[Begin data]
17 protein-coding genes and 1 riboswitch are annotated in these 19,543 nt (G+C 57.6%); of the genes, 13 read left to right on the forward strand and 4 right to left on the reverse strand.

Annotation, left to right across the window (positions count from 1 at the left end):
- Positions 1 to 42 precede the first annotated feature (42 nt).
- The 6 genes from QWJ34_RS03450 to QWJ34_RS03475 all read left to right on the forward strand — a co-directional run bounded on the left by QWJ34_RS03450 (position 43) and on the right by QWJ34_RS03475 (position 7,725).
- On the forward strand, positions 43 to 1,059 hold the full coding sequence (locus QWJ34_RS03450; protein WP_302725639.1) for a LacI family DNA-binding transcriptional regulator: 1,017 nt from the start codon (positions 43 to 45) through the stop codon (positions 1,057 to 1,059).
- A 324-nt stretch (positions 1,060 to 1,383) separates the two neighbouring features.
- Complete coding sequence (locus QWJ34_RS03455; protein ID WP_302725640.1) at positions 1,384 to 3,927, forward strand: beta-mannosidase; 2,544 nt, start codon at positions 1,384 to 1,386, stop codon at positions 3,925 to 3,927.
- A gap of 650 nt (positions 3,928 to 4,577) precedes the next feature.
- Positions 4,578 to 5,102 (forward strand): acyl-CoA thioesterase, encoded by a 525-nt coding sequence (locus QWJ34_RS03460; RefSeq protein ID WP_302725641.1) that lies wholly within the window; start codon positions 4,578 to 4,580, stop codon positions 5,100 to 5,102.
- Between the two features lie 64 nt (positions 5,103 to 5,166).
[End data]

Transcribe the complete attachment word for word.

17 protein-coding genes and 1 riboswitch are annotated in these 19,543 nt (G+C 57.6%); of the genes, 13 read left to right on the forward strand and 4 right to left on the reverse strand.

Annotation, left to right across the window (positions count from 1 at the left end):
- Positions 1 to 42 precede the first annotated feature (42 nt).
- The 6 genes from QWJ34_RS03450 to QWJ34_RS03475 all read left to right on the forward strand — a co-directional run bounded on the left by QWJ34_RS03450 (position 43) and on the right by QWJ34_RS03475 (position 7,725).
- On the forward strand, positions 43 to 1,059 hold the full coding sequence (locus QWJ34_RS03450; protein WP_302725639.1) for a LacI family DNA-binding transcriptional regulator: 1,017 nt from the start codon (positions 43 to 45) through the stop codon (positions 1,057 to 1,059).
- A 324-nt stretch (positions 1,060 to 1,383) separates the two neighbouring features.
- Complete coding sequence (locus QWJ34_RS03455; protein ID WP_302725640.1) at positions 1,384 to 3,927, forward strand: beta-mannosidase; 2,544 nt, start codon at positions 1,384 to 1,386, stop codon at positions 3,925 to 3,927.
- A gap of 650 nt (positions 3,928 to 4,577) precedes the next feature.
- Positions 4,578 to 5,102 (forward strand): acyl-CoA thioesterase, encoded by a 525-nt coding sequence (locus QWJ34_RS03460; RefSeq protein ID WP_302725641.1) that lies wholly within the window; start codon positions 4,578 to 4,580, stop codon positions 5,100 to 5,102.
- Between the two features lie 64 nt (positions 5,103 to 5,166).